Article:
The 4th novella in the series. This time Murderbot is one a resume mission to save his former owner. 160 pages doesn't leave room for filler, and the book is non-stop action from page 1 to the finish. A fun story, maybe my favorite Murderbot story so far.
Transatlantic Passage by Paul M. Banks
Paul's new book is an entertaining survey of how the Premier League came to be so popular in the US. As a relatively new fan of English football ( I just started in 2015), I learned a lot reading this book. Unfortunately almost all of it involved the Big 6 clubs. This 100% validates my decision to not jump on an overloaded bandwagon and instead become a Southampton supporter - a club that actually does need another supporter in the US! I'm still confused by the whole loaning players to your direct competitors thing though.
As the 2021 season wraps up with the Orioles and Pirates among the worst teams in baseball, it was fun to read about how dominate they were in the 70s. The Orioles pitching rotation in the early 70s was just nuts. Guys throwing 11 inning complete games, players showing up at the ballpark drunk or hungover, Billy Martin pretty much always drunk, Ted Turner being Ted Turner, and the Red Sox breaking my heart for the first of many times in 1975.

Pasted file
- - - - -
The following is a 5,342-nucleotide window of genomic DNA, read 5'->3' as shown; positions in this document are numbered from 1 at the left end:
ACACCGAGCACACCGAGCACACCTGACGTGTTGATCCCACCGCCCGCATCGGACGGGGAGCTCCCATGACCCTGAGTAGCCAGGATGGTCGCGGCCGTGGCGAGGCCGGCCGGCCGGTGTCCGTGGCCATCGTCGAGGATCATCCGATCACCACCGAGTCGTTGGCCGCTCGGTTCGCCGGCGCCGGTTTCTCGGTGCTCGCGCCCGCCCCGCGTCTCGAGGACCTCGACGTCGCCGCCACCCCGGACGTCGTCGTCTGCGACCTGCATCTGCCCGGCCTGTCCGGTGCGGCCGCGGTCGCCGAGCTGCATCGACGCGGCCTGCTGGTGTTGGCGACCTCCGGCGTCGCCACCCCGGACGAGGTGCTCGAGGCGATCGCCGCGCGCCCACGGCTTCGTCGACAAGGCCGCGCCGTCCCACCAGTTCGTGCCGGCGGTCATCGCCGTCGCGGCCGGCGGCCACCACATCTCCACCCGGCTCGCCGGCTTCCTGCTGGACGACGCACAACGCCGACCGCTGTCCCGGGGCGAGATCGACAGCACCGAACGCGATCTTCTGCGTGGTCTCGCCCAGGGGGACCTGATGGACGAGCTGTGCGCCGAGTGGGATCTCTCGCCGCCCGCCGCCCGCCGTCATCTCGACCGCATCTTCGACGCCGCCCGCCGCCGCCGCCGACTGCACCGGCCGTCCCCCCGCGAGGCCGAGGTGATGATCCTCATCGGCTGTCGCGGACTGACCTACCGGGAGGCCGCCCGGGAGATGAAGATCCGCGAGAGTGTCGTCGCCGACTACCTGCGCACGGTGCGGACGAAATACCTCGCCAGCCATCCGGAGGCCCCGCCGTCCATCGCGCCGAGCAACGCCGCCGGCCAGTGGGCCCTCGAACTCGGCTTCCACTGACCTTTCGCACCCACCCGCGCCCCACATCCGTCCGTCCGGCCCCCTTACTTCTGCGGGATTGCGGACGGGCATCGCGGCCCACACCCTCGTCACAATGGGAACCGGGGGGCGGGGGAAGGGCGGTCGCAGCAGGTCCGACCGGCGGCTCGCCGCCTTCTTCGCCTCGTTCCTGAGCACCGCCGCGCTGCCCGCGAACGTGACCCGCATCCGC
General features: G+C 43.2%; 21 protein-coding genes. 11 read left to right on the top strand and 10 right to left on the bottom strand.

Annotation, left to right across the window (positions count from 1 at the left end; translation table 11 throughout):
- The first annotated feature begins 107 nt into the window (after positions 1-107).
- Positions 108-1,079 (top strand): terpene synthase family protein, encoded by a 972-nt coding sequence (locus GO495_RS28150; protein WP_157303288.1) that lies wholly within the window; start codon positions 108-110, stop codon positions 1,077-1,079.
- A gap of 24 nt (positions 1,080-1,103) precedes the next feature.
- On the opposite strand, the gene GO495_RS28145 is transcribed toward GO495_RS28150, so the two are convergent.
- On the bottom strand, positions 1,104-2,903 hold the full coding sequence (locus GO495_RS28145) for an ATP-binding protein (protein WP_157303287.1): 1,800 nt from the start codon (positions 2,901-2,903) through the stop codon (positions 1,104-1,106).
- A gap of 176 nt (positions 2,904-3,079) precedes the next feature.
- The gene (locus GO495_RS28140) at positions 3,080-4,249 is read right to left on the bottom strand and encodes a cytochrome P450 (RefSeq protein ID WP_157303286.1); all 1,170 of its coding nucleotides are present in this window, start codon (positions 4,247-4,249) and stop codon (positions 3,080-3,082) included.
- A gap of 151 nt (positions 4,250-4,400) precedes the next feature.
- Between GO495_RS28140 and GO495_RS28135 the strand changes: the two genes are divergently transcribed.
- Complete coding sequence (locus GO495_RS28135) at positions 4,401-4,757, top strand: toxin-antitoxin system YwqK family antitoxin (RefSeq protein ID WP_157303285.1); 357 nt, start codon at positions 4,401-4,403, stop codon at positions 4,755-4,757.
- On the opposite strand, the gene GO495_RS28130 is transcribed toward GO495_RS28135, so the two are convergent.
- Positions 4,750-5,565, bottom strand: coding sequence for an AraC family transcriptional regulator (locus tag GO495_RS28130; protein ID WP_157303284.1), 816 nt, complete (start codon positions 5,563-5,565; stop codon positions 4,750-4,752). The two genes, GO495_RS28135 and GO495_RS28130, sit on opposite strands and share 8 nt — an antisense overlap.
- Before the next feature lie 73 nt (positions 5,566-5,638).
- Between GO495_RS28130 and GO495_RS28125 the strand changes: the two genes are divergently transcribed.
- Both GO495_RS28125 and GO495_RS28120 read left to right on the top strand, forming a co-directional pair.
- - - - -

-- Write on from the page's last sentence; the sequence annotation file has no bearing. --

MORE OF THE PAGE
Baseball was so much more fun in the 70s.
The amazing story of a Afghan child who grew up in a refugee camp in Pakistan, only attended a few of years of formal school while dodging bombs back home in Afghanistan, and eventually got to the UK as a refugee. While working in retail sales he studied on the side, enrolled in school and ultimately passed his A-levels before getting in pre-med at Cambridge. Ultimately he becomes a doctor and starts a non-profit that uses tele-medicine to help doctors in war torn Afghanistan treat patients. It's an amazing autobiography to write, and the dude may not even be 40 yet.
Pretty in Pink. St. Elmo's Fire, and ???? He was in a few others but really his time in the limelight was only a few years. And he was drunk and stoned for most of it. Not an uncommon 80s story, really. I was surprised by just how insecure he was and how fleeting his fame was. He had one commercial to his credit when he landed the role in Class opposite Rob Lowe. Today he is sober, married with grown kids, a successful Director (he did season 1 of Orange is the New Black) and an author. It all worked out. It was an entertaining, quick, read and an interesting look at how Hollywood worked in the 80s.